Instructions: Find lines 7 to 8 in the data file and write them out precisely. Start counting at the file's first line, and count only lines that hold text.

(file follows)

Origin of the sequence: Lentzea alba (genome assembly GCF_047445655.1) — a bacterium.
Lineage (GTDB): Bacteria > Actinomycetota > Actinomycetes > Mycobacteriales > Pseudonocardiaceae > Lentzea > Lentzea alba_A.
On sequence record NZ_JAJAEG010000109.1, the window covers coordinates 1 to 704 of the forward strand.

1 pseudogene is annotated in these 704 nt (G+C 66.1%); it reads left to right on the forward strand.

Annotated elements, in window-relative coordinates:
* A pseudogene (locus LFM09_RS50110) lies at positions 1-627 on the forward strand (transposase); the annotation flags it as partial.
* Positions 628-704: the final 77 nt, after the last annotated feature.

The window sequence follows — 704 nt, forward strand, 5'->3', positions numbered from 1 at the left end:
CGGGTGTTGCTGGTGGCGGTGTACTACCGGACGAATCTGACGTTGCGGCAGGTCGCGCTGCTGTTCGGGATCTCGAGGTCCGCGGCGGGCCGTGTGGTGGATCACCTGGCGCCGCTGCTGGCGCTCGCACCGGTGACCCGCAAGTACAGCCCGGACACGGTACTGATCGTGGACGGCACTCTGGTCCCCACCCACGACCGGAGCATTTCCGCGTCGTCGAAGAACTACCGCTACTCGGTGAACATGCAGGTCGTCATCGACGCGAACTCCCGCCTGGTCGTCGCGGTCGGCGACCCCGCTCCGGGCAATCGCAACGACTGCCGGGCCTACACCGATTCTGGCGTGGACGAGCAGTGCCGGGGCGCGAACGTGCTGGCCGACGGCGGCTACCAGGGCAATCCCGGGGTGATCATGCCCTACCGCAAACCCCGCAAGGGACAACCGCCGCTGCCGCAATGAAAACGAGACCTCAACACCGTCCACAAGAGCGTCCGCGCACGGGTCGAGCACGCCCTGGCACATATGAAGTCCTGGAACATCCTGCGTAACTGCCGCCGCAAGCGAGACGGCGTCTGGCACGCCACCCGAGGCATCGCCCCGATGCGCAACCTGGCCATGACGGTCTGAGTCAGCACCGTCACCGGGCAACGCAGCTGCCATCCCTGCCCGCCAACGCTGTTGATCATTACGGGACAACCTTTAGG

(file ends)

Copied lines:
* Positions 628-704: the final 77 nt, after the last annotated feature.

The window sequence follows — 704 nt, forward strand, 5'->3', positions numbered from 1 at the left end: